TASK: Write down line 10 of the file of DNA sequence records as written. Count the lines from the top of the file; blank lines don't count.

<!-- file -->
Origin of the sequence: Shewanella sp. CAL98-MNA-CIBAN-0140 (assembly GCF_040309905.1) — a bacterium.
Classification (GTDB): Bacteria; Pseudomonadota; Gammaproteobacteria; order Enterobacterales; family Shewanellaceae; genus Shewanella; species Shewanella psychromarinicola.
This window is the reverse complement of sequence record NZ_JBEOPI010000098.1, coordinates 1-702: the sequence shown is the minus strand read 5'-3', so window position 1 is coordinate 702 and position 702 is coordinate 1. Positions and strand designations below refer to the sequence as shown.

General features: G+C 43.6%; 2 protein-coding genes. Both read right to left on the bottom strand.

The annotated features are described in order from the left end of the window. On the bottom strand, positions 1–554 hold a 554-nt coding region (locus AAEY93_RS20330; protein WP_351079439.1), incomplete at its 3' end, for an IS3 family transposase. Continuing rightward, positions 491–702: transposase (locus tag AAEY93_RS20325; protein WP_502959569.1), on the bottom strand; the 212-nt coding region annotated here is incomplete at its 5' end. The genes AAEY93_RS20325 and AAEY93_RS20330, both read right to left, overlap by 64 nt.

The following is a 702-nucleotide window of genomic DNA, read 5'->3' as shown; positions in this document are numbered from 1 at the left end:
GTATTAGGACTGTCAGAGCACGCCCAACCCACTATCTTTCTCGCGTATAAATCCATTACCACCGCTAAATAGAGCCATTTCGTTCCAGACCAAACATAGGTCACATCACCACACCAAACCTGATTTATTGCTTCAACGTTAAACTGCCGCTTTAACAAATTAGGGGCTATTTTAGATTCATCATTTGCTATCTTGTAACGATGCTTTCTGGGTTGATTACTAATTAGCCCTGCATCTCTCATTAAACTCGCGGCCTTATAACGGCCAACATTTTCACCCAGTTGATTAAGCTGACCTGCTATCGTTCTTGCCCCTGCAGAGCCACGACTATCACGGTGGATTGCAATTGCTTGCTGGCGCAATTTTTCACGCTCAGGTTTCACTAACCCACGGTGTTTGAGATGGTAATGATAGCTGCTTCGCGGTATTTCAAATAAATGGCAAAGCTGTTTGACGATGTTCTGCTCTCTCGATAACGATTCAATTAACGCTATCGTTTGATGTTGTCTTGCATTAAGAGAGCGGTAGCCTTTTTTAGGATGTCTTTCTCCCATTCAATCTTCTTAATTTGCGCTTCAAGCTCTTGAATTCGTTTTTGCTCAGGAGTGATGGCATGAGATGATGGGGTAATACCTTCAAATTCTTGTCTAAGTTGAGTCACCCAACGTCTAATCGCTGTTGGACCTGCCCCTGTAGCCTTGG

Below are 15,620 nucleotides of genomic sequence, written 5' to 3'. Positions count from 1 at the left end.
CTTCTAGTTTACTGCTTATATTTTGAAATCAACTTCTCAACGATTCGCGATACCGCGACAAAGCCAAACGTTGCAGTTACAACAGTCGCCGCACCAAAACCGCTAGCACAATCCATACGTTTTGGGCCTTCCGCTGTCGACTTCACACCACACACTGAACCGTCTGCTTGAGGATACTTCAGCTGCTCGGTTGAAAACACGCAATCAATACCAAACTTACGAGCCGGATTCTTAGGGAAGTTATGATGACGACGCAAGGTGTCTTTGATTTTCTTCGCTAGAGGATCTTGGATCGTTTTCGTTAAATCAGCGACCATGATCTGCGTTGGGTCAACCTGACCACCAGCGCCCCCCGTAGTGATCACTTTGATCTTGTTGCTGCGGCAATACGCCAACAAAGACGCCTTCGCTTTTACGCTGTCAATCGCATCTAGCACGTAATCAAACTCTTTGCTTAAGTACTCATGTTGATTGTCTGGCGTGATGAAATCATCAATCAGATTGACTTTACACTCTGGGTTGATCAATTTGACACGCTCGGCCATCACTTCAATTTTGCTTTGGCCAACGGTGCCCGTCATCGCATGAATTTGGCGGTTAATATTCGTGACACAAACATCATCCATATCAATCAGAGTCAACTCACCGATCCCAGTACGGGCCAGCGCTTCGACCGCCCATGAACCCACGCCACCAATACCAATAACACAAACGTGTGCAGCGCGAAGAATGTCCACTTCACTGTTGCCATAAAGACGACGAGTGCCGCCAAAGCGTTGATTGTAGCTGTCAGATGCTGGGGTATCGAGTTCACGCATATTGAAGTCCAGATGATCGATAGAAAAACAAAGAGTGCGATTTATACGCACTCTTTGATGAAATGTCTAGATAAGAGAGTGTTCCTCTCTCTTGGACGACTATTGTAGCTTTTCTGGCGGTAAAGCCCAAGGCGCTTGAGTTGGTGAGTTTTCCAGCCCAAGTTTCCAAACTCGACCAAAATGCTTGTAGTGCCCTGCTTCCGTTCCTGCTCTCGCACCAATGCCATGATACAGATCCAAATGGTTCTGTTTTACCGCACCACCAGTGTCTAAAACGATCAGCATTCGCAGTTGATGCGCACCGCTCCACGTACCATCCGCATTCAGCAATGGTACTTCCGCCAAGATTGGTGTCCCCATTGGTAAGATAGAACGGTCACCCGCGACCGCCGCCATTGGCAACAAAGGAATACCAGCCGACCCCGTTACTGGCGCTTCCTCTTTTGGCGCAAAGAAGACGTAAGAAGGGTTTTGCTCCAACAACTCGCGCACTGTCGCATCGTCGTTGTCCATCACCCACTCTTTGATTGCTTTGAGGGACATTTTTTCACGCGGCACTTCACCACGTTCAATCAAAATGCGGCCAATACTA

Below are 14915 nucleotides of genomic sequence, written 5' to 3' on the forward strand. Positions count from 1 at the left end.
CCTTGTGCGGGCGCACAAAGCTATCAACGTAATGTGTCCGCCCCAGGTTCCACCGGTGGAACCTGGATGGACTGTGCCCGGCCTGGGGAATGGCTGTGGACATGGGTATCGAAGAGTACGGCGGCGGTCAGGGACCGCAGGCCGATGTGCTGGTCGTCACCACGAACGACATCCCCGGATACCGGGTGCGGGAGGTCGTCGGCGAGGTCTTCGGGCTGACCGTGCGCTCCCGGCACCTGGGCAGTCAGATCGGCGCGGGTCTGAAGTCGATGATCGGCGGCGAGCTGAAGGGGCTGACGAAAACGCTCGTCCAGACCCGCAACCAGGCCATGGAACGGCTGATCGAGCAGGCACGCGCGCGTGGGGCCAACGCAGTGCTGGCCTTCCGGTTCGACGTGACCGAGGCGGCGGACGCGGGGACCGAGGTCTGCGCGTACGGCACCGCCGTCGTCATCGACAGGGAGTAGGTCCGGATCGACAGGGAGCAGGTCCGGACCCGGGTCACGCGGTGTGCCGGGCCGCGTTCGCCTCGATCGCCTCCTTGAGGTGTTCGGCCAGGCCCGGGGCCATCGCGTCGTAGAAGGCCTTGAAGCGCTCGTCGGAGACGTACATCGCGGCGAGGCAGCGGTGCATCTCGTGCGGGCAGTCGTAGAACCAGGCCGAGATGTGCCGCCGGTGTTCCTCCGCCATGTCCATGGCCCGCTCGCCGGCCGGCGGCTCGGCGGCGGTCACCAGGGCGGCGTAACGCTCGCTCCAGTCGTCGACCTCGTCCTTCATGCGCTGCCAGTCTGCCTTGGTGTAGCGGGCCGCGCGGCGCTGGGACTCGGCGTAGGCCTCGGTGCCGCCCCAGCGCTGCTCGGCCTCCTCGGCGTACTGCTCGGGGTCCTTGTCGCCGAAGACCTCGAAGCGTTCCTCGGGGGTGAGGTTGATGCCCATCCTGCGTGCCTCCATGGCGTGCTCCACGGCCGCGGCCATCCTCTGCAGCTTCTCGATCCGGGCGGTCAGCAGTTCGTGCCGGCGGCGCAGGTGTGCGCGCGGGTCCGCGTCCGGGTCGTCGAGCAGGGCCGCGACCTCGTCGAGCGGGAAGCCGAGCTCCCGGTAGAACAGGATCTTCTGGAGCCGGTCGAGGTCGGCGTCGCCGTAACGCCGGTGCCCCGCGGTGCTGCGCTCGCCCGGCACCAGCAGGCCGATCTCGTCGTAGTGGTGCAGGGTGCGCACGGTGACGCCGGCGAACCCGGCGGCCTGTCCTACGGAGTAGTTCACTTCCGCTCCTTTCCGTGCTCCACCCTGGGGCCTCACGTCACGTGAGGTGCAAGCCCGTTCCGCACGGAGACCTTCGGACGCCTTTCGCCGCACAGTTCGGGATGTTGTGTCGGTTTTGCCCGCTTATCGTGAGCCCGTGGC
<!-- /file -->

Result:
Below are 14915 nucleotides of genomic sequence, written 5' to 3' on the forward strand. Positions count from 1 at the left end.